A strong historical reaction against the central position of the classicism and the Enlightenment of Paris began to develop in the early years of the eighteenth century. It grew among Neapolitan jurists (influenced by Vico’s philosophy of history), Swiss scholars who resurrected early medieval lays and sagas, and among Homeric and biblical critics in England and elsewhere. This trend was powerfully reinforced by such German thinkers as Hamann, Herder, and Jacobi (the last of whom, as A.O. Lovejoy once reminded us, was highly influential in his day) as well as the imaginative writers known as the Sturm und Drang. The climax of this movement was naturally reached in the violent opposition to the French Revolution: its most celebrated and gifted spokesman was Edmund Burke. But in sharpness of mind and brilliance as a polemicist, Joseph de Maistre often outdid the master himself.
The burden of Maistre’s philosophy is a full-scale attack on reason as preached by the eighteenth-century philosophes, and it owes a debt both to the new sense of nationhood that arose, at any rate in France, as a result of the revolutionary wars, and to Burke’s denunciation of the French Revolution and of timeless, universal rights and values, and his stress on the concrete situations, and, above all, on the binding force of custom and tradition. Maistre holds up English empiricism, in particular the views of Bacon and Locke, to scorn, but he pays reluctant homage to English public life, which is to him, as to so many Western Catholic theorists, a provincial culture cut off from the universal truths of Rome, yet still much the best that can be achieved without possessing the true faith, the nearest approximation in secular terms to the full spiritual ideal of which the English imagination has always regrettably fallen short.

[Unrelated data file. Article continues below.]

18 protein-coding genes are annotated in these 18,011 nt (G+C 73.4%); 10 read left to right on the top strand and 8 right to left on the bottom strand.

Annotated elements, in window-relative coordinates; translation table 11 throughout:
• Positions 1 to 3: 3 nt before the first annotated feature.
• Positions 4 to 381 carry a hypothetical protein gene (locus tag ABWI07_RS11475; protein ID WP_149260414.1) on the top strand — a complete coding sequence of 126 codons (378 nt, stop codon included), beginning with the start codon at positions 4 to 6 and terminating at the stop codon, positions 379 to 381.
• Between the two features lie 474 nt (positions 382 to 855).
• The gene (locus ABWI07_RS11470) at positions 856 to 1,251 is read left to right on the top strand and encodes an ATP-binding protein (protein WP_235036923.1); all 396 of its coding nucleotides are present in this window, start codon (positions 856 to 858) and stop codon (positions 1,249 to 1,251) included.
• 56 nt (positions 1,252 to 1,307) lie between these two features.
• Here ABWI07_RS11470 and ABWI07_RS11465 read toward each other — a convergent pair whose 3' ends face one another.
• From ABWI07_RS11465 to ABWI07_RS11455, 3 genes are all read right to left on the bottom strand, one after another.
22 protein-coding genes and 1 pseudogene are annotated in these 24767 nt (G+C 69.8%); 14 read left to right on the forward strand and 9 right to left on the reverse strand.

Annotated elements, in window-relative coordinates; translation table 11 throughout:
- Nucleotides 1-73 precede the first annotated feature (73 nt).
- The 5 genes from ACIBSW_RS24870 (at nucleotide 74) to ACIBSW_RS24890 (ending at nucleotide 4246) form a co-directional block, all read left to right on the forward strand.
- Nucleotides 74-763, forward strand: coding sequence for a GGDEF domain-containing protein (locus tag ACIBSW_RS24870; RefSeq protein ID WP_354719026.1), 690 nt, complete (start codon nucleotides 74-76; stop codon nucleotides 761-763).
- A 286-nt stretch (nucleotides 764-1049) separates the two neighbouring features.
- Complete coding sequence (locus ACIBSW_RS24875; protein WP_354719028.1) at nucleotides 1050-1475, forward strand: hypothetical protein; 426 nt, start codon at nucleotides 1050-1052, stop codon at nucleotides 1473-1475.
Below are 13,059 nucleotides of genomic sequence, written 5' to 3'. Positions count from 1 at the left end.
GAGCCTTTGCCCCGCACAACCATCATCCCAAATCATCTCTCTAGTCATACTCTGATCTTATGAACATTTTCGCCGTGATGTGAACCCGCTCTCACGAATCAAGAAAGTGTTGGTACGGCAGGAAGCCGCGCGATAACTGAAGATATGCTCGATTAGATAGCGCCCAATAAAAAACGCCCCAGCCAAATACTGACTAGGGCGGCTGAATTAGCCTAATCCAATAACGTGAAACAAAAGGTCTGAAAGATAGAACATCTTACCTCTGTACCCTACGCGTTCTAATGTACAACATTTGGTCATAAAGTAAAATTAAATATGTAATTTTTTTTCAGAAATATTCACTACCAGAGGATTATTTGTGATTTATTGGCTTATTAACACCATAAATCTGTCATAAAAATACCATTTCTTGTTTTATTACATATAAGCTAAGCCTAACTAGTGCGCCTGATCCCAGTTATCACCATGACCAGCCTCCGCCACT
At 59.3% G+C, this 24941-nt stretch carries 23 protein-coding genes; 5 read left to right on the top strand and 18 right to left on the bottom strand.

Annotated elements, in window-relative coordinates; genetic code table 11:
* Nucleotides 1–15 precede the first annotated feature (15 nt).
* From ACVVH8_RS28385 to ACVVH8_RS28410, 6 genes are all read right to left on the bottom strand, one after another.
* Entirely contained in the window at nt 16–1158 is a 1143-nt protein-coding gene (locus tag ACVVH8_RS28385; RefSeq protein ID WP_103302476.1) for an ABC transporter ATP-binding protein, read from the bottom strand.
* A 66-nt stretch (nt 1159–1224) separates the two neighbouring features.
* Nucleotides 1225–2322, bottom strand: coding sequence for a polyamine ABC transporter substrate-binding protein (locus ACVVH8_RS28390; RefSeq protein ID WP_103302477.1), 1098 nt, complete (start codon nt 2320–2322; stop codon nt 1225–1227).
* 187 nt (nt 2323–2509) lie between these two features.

English society is admirable because it rests on acceptance of a way of life, and does not perpetually seek to reexamine its own foundations. Whoever questions an institution or a way of life demands an answer. The answer, supported by rational argument, will itself be liable to further questions of the same type. And every answer will tend to be perpetually open to doubt and to disbelief.
Once such skepticism is permitted the human spirit becomes restless, since it sees no final solution to its questioning. Once the foundations are called into question, nothing permanent can be established. Doubt and change, from within and without, render life too precarious. To explain, as Holbach and Condorcet explained, is to explain away and leave nothing standing. Individuals are tormented by doubts which cannot be settled, institutions are subverted and are replaced by other forms of life, equally doomed to destruction. There is no resting place anywhere, no order, no possibility of a tranquil, harmonious, and satisfying life. Whatever is solid must be protected from such assaults.
There is little doubt that Maistre was in some degree influenced by Burke’s views. Every opponent of the French Revolution drew …
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